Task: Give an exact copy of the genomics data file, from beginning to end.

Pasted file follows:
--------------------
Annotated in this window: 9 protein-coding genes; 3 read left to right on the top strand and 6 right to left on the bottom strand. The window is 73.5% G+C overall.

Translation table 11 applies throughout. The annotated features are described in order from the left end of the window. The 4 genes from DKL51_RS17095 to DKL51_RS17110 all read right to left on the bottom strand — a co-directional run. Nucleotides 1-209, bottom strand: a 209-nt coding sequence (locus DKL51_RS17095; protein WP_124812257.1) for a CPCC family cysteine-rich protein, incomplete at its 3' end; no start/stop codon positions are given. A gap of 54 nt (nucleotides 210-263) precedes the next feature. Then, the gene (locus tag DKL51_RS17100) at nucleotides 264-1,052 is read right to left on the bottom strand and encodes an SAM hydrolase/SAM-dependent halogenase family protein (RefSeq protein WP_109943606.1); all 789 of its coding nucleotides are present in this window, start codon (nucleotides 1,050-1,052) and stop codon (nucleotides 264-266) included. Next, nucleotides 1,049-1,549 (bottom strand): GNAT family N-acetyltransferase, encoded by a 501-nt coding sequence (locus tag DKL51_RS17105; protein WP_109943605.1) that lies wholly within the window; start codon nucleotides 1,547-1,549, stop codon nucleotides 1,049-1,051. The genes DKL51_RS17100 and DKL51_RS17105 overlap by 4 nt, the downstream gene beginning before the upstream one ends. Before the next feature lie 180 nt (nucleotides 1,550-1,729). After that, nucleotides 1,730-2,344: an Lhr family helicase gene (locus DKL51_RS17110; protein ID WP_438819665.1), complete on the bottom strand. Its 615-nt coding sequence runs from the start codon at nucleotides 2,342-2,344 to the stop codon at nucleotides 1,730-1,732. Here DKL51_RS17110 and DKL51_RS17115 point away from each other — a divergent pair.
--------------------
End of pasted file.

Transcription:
Annotated in this window: 9 protein-coding genes; 3 read left to right on the top strand and 6 right to left on the bottom strand. The window is 73.5% G+C overall.

Translation table 11 applies throughout. The annotated features are described in order from the left end of the window. The 4 genes from DKL51_RS17095 to DKL51_RS17110 all read right to left on the bottom strand — a co-directional run. Nucleotides 1-209, bottom strand: a 209-nt coding sequence (locus DKL51_RS17095; protein WP_124812257.1) for a CPCC family cysteine-rich protein, incomplete at its 3' end; no start/stop codon positions are given. A gap of 54 nt (nucleotides 210-263) precedes the next feature. Then, the gene (locus tag DKL51_RS17100) at nucleotides 264-1,052 is read right to left on the bottom strand and encodes an SAM hydrolase/SAM-dependent halogenase family protein (RefSeq protein WP_109943606.1); all 789 of its coding nucleotides are present in this window, start codon (nucleotides 1,050-1,052) and stop codon (nucleotides 264-266) included. Next, nucleotides 1,049-1,549 (bottom strand): GNAT family N-acetyltransferase, encoded by a 501-nt coding sequence (locus tag DKL51_RS17105; protein WP_109943605.1) that lies wholly within the window; start codon nucleotides 1,547-1,549, stop codon nucleotides 1,049-1,051. The genes DKL51_RS17100 and DKL51_RS17105 overlap by 4 nt, the downstream gene beginning before the upstream one ends. Before the next feature lie 180 nt (nucleotides 1,550-1,729). After that, nucleotides 1,730-2,344: an Lhr family helicase gene (locus DKL51_RS17110; protein ID WP_438819665.1), complete on the bottom strand. Its 615-nt coding sequence runs from the start codon at nucleotides 2,342-2,344 to the stop codon at nucleotides 1,730-1,732. Here DKL51_RS17110 and DKL51_RS17115 point away from each other — a divergent pair.